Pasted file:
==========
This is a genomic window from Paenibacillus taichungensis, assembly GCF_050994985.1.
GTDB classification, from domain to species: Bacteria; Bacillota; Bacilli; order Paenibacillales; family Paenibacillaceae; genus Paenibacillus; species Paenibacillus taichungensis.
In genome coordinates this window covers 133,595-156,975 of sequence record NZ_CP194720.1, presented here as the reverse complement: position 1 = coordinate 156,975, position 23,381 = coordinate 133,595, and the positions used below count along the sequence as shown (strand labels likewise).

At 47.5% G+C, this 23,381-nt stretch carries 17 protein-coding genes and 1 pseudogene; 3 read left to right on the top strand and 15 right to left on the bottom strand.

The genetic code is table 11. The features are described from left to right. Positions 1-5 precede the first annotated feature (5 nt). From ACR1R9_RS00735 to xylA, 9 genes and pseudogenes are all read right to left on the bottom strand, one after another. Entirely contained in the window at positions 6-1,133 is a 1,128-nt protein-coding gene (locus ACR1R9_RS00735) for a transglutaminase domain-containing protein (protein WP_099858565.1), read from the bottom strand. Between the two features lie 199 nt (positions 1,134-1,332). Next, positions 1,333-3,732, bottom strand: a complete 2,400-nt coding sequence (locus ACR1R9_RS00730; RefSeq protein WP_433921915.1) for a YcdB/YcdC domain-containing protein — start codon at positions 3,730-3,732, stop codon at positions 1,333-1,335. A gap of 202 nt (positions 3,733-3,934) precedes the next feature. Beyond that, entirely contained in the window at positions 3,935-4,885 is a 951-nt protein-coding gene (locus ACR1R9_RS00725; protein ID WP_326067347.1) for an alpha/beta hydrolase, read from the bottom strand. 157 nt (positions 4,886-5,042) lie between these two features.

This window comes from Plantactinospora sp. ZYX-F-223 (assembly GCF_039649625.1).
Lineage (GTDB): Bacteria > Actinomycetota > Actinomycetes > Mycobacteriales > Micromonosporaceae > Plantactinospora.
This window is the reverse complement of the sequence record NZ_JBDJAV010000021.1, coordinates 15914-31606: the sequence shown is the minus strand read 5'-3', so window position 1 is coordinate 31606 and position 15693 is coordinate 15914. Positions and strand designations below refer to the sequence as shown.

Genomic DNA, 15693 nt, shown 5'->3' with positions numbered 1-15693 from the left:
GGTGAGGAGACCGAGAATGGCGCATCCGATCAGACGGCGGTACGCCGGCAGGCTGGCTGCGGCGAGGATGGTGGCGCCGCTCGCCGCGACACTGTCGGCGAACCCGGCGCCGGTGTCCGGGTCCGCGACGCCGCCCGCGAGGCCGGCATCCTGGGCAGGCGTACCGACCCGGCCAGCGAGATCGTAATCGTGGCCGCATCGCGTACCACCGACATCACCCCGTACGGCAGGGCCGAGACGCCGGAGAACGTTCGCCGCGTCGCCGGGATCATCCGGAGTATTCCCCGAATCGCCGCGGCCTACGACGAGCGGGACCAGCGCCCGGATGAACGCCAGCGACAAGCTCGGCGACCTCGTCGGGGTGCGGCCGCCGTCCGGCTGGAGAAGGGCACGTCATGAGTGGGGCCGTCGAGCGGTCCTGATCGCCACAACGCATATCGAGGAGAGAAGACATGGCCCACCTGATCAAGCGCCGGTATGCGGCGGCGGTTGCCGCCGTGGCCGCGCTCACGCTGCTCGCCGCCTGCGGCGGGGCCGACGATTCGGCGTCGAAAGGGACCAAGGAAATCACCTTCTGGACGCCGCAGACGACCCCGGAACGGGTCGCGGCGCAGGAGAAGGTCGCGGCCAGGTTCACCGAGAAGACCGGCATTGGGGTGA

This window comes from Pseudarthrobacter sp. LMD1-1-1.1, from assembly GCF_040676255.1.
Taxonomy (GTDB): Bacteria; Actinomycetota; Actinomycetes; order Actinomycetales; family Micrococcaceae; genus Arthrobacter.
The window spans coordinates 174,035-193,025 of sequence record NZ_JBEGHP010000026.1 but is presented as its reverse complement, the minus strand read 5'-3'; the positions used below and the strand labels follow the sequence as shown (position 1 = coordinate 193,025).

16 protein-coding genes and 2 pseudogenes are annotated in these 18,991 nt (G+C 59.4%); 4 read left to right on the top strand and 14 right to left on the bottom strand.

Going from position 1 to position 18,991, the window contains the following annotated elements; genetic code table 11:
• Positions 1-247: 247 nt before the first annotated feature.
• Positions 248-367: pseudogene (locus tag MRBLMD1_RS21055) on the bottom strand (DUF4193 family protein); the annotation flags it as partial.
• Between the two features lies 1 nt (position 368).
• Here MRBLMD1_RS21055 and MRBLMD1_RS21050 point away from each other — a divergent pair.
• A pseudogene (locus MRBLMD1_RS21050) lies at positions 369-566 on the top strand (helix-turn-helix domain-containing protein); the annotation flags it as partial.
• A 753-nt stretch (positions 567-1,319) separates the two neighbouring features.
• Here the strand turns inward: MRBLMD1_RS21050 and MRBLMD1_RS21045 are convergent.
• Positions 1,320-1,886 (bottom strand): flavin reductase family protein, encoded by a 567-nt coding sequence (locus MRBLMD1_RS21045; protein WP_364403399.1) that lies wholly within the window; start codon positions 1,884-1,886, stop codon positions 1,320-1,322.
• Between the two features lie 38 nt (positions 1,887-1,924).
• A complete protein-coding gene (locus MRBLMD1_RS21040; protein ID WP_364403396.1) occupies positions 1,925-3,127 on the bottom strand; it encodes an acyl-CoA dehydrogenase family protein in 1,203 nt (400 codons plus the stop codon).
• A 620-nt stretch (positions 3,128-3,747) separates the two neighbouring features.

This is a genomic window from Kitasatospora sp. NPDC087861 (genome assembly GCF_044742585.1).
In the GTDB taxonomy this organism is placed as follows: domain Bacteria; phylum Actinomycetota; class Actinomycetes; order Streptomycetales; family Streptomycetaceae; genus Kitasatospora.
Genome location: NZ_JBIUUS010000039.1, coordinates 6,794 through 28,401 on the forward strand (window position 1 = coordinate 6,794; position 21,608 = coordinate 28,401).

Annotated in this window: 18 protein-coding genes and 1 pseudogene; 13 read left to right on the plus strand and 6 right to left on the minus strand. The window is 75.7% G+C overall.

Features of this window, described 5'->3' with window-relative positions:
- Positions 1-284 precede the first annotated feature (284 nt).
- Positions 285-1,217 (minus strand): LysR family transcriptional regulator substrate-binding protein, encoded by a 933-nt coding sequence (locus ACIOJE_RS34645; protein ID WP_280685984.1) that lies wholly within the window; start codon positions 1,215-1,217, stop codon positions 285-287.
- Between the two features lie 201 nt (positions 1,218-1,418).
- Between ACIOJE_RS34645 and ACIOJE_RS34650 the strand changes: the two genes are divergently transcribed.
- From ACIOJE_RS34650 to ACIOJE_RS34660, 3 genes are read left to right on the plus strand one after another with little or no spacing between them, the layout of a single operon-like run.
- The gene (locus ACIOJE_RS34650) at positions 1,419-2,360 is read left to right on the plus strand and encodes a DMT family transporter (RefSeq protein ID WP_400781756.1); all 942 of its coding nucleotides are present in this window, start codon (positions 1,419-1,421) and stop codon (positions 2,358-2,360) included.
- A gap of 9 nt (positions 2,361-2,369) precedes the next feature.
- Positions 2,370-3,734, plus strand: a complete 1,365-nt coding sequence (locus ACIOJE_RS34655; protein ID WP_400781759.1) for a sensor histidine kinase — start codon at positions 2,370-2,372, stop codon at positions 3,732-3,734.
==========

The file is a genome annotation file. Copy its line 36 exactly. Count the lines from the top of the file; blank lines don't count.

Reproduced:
- From ACIOJE_RS34650 to ACIOJE_RS34660, 3 genes are read left to right on the plus strand one after another with little or no spacing between them, the layout of a single operon-like run.